cooking Food

Foodie Friday: Marmalade Haddock

One of my all-time favorite food combinations is banana and peanut butter. On a sandwich or by themselves? Yum!

Other folks love partnering ice cream with French fries, cheddar cheese with apple pie, pizza and ranch dressing. Beauty is in the eye of the beholder, taste on his or her palate, I suppose.

I was thinking on all of that as I watched BBC chef Nadiya Hussain’s show Time to Eat recently. You may know Nadiya from her wide-eyed, winning performance on the Great British Bake-off, or from her rise to fame in the British culinary-entertainment world.

She’s charming to watch and a smart and resourceful cook in the kitchen. The premise of Time to Eat is that it offers “stress-free recipes designed to help us all save time and calm our hectic lives.” Who isn’t looking for that?

Nadiya also brings some interesting new flavors to the table — combining her British and Bangladeshi heritage in many of her recipes. Like her recipe for a Zesty Marmalade Haddock Traybake.

I know, I know. Marmalade and fish? But trust me…

The combination of sundried tomatoes and balsamic vinaigrette liven up the potatoes. The marmalade and dill combine deliciously and make a palette-pleasing topping for the fish.

I actually did use “tinned potatoes” — a.k.a. canned — because it’s what the recipe called for, and they were not at all disappointing. I added asparagus with the potatoes for some green, and used a meaty cod filet instead of haddock.

The end result was super tasty – and not nearly as weird as ranch dressing on pizza, I can promise you. It’s one of those easy-to-prepare-but-feels-super-special kind of meals. Give it a try!

CLICK HERE for the complete recipe.

You can find more of Nadiya on Netflix. The Big Family Cooking Showdown is not nearly as annoying as American food competitions, really, but you might prefer to settle into the 7 episodes of Time to Eat, or the 8 of Nadiya Bakes (Mango coconut cake anyone?)

Essay ©2021, Jen Payne. Photo and recipe ©BBC and Nadiya Hussain.
cooking Food

Foodie Friday: 2-Ingredient Pancakes

Last week, BuzzFeed predicted my mental age to be 25 based on what I selected from a breakfast buffet. I know, silly, right? My mental age is at least 32!

Now, granted, the selections in the quiz didn’t really leave room for my over-50, mid-pandemic, trying-really-hard-with-her-self-care self to make healthy choices. (C’mon, who’s gonna pick just waffles when you can have fried chicken and waffles?)

Truth be told, I eat much healthier than a breakfast buffet might allow. And, despite my detour for an occasional donut or cinnamon roll, I do my best to steer towards eggs, yogurt, and other proteins to get a good start on my day and diet.

So when I started seeing recipes for these 2-ingedient healthy pancakes (h-e-a-l-t-h-yp-a-n-c-a-k-e-s), I had to try them!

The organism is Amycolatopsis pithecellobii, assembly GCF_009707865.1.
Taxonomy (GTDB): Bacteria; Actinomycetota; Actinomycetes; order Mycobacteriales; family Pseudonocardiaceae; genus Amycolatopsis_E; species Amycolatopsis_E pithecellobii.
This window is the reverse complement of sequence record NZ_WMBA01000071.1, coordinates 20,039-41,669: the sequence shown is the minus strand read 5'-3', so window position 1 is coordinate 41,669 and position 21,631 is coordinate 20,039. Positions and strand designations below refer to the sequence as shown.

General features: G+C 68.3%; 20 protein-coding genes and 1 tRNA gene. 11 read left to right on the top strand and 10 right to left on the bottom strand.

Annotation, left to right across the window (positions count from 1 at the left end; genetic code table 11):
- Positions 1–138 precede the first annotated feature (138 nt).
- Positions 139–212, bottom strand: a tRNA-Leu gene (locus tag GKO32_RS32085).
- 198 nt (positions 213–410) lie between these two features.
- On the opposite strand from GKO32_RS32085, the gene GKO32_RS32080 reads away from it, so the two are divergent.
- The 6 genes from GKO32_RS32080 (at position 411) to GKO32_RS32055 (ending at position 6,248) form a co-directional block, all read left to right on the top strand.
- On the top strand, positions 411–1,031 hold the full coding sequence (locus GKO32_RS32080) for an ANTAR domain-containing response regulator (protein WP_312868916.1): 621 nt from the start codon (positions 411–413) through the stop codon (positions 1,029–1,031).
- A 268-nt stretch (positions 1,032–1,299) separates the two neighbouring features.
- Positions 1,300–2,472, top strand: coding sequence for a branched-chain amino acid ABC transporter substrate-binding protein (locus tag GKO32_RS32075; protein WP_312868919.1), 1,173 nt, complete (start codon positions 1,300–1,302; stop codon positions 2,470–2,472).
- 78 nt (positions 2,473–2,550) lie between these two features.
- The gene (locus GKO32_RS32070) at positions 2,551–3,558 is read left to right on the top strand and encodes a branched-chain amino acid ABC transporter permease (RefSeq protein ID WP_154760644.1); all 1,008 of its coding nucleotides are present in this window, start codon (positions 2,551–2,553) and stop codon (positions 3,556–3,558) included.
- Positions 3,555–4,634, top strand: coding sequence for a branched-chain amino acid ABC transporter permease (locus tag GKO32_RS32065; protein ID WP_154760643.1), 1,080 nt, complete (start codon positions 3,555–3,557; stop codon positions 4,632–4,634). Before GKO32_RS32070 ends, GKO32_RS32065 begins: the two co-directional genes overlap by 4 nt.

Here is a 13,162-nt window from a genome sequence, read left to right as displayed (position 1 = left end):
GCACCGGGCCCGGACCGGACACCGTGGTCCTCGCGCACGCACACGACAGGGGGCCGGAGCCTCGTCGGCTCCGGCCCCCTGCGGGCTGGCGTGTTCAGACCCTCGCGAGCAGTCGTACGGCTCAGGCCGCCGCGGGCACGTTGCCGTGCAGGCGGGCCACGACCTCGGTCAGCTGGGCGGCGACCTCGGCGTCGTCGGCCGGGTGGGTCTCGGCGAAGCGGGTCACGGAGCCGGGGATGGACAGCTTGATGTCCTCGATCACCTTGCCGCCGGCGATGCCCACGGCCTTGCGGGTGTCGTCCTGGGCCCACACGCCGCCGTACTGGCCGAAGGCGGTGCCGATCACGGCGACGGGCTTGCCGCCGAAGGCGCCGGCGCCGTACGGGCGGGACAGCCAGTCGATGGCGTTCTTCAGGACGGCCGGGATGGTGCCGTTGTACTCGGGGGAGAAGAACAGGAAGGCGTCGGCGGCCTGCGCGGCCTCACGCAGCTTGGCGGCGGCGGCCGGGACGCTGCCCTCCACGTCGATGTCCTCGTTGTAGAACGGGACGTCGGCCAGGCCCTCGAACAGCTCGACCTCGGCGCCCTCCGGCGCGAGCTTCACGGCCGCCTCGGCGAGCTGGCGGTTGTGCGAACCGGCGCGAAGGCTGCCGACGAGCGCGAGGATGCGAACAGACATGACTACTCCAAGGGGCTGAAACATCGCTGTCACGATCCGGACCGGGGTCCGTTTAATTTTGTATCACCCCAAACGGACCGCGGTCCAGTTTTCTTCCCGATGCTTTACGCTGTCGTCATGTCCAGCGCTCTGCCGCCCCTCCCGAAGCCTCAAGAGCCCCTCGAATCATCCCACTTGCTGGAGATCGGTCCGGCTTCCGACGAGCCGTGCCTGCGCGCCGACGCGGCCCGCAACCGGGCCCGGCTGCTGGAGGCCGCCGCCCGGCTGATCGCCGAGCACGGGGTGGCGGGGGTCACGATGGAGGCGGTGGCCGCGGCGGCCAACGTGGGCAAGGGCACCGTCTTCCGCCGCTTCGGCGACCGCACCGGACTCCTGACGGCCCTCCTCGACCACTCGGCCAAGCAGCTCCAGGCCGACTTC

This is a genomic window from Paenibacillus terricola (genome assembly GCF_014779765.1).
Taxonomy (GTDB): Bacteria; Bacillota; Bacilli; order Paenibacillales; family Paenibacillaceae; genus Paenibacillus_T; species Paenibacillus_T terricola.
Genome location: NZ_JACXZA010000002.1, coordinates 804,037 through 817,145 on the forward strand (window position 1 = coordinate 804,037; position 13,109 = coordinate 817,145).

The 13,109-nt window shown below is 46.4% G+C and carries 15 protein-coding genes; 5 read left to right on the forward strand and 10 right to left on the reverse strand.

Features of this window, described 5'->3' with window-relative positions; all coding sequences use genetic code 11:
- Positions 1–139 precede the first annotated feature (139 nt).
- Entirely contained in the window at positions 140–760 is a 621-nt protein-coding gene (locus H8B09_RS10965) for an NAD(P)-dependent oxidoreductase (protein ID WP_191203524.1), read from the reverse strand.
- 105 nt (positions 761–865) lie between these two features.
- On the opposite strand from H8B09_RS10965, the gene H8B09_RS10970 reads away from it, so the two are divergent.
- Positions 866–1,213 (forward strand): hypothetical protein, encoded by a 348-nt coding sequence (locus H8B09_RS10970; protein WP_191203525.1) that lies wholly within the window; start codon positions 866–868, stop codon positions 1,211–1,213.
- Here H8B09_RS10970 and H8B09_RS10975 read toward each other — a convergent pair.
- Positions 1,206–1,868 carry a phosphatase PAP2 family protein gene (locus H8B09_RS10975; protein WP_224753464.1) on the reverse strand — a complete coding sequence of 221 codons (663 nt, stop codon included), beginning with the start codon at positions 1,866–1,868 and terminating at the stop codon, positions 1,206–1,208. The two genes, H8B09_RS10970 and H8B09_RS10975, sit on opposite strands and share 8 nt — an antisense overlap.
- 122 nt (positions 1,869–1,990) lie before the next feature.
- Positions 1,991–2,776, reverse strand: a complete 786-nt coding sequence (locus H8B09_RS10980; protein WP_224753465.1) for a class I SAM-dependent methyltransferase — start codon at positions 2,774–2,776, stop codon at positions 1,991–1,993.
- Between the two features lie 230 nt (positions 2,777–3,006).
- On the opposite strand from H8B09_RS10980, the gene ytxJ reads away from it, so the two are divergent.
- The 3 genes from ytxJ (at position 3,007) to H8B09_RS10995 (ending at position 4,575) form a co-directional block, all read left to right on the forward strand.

For example, consider Banana Pancakes: 1 ripe banana, 2 large eggs, butter or oil for cooking; mash the bananas, stir in the eggs, heat the pan, drop the batter, cook-and-flip, eat.

Or, Sweet Potato Pancakes: 1 medium sweet potato, 2 large eggs, butter or oil for cooking; mash the sweet potatoes, stir in the eggs, heat the pan, drop the batter, cook-and-flip, eat.

Now, if you’re an over-50, mid-pandemic, trying-really-hard-with-self-care self who happily notices the lack of wheat, gluten, dairy, or sugar — then these are recipes you really should try!

Even if you’re not on a lettuce-and-water diet, these two easy-peasy recipes are quite tasty, and yield 4 delicate, crispy-on-the-outside, custardy-on-the-inside pancakes.

And get this! The banana version delivers 14 grams of protein, 2 grams of fiber, 450 mg of potassium, and is a good source of vitamins D and B6. The sweet potato version includes 15 grams of protein, 4 grams of fiber, 449 grams of potassium, and offers up beta carotene, vitamins B, C, and D, plus calcium, iron, and magnesium.

Just like regular pancakes, you can add nuts or fruits, or top with yogurt or granola so they’re even more good-for-you.

AND — as my sweet-tooth inner child, maple-syrup-advocating spirit LOVES to tell anyone who listens? A quarter-cup of MAPLE SYRUP contains more calcium than the same amount of milk and more potassium than a banana. It’s also a good source of magnesium, phosphorus, zinc and iron, and contains as many antioxidants as a raw tomato or broccoli.*

For more about pancakes, and to find out what Hogwarts House you belong in or what song you should listen to next, visit BuzzFeed’s PANCAKES page.

Or, if that seems to 25-year-old self, just head on over to The Kitchen to read more about these two delicious recipes. Enjoy!

2-Ingredient Banana Pancakes
2-Ingredient Sweet Potato Pancakes

Essay ©2021, Jen Payne. With all credit and thanks to The Kitchen for these awesome recipes! *Maple syrup facts from “10 Things You Didn’t Know about Maple Syrup,” Maple Syrup World.